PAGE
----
Then there are unseen arbiters, we the readers, the citizens, the suckers. Both the State and media would prefer us to be blindfolded, to be goaded into alleys of their own mischiefs. We don’t get the truth from either; yet we tilt one way or the other. An irony: Those who can’t do without us, have little of our interest on their minds.
The time has come to draw a line in the sand. Ambiguity must give way to well-defined laws. Journalists must follow the time-tested dictums: Present both sides of story; name your source who wish to be quoted or don’t use it at all. I agree it’s not possible in political reporting but don’t let a good story come in the way of a patient’s good who is on a ventilator.
I also know it’s easier said than done: your editors are mostly handpicked by your employers to serve their business or political agenda. That “little journo” on the desk, the sub-editor, also is prone to rejig your story in a manner which could induce a saucy headline and cause you embarrassment next morning. I doubt if there is any reporter who hasn’t muttered a swear to an editor/sub-editor on the final output.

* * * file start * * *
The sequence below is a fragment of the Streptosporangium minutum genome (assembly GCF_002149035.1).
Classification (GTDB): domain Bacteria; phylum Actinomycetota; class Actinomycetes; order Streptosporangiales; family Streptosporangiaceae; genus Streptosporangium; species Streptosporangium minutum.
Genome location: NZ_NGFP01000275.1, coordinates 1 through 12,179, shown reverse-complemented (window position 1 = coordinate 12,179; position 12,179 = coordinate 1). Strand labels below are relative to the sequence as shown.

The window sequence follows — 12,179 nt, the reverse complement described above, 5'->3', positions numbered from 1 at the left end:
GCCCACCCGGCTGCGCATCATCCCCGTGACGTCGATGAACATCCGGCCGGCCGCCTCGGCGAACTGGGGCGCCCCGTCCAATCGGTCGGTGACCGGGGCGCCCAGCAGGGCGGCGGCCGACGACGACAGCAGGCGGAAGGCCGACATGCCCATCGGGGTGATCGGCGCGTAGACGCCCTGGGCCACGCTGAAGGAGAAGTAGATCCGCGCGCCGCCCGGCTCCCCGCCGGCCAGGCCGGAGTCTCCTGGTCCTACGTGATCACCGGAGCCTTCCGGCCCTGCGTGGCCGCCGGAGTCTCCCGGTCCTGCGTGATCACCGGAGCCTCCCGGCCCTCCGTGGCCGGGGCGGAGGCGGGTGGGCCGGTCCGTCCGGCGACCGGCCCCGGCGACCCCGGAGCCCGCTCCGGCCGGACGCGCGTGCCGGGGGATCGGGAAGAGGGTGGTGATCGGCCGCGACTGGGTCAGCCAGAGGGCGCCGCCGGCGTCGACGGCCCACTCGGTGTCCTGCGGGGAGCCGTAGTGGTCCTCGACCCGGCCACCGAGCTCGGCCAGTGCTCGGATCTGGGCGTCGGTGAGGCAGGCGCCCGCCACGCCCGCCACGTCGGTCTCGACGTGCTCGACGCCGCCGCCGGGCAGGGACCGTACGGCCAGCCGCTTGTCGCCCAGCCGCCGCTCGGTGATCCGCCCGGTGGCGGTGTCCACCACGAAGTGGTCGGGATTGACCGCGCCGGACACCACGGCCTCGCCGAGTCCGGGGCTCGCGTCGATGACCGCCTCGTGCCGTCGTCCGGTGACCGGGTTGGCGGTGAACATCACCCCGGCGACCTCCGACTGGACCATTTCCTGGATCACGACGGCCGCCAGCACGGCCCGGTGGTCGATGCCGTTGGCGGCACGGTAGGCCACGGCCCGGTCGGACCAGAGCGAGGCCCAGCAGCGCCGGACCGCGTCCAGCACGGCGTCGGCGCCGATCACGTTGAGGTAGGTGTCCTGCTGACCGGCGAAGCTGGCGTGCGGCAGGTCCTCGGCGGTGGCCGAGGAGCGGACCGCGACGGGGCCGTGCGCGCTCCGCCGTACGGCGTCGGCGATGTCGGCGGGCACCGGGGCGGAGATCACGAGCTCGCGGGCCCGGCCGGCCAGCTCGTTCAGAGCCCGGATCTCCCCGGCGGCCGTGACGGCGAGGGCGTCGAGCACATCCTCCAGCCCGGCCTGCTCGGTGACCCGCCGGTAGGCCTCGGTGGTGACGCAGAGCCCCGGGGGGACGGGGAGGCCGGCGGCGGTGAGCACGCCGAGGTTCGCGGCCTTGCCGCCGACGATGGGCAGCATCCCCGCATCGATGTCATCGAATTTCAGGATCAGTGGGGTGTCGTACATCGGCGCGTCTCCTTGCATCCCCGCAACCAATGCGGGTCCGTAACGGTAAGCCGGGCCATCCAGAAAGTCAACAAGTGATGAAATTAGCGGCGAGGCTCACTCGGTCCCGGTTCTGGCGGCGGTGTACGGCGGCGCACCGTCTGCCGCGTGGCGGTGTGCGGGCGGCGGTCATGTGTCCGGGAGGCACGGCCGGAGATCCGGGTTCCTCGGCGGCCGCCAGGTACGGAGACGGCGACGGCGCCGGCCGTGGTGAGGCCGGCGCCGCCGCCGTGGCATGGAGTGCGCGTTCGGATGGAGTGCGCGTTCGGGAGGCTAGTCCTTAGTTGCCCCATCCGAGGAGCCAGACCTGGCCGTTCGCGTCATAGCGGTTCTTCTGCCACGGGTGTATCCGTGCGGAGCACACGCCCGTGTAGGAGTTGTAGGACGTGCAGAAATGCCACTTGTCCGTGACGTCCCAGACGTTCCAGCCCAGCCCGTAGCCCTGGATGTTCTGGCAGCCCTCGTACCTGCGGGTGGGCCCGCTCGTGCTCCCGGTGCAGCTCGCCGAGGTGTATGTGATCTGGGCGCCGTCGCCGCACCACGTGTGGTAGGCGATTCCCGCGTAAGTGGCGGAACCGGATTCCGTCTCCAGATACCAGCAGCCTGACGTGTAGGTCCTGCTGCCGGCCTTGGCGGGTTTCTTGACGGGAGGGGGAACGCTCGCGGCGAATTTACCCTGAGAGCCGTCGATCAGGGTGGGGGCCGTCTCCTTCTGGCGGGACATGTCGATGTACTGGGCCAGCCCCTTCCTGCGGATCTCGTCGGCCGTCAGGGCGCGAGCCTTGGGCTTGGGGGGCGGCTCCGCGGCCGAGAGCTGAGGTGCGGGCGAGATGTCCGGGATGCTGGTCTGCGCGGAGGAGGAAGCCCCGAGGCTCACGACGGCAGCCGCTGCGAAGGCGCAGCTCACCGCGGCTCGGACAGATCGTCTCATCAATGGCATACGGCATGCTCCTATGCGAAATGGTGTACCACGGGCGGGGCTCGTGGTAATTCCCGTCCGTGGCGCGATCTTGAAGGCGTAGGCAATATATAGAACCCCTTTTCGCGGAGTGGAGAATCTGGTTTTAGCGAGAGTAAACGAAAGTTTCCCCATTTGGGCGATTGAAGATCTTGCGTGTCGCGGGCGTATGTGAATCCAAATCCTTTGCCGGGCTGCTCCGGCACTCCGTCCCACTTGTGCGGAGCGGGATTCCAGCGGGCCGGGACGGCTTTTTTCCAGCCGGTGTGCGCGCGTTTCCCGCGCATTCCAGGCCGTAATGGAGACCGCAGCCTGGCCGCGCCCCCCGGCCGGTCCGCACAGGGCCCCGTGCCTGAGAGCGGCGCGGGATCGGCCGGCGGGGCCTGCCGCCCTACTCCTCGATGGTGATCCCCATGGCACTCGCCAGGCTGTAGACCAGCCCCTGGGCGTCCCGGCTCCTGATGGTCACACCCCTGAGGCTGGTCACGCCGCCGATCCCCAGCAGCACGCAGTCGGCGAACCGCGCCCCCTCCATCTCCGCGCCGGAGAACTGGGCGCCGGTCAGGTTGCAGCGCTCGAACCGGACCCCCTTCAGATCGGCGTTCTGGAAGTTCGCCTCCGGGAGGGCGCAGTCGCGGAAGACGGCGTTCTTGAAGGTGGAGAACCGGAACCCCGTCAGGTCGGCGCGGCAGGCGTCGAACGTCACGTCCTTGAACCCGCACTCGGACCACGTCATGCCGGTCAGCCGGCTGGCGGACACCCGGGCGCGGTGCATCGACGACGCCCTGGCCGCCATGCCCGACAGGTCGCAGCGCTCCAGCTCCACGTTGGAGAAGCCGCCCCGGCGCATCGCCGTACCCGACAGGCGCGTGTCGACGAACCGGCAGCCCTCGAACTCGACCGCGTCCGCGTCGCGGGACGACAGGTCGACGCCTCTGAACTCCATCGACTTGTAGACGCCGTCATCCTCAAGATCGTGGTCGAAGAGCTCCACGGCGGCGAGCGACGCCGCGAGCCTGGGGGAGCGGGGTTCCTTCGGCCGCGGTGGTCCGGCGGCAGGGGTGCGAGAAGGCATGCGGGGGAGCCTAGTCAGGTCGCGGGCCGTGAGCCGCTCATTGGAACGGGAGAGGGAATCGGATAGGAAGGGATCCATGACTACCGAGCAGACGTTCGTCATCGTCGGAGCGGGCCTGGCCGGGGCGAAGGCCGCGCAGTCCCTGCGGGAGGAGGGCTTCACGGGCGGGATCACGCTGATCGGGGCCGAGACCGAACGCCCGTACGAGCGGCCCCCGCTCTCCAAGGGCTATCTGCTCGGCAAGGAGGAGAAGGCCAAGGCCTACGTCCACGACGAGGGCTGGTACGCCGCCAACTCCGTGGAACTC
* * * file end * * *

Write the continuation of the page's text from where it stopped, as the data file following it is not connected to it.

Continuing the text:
State, on their part, must not allow mischief by press. But it also shouldn’t use the long arm of law to settle personal scores or come down on an investigative story. Mostly, States should limit itself to denying a news or offering a clarification. Or be a mouthful like Trump is to despicable US media. But state action or imprisonment isn’t on. Individuals could evoke defamation suit: Like Sonia Gandhi should have done against Arnab Goswami. It was shameful to involve a state machinery for her personal score.
Press is the breath of democracy: All you need is a strong filter. Putting a lid would suffocate it to death.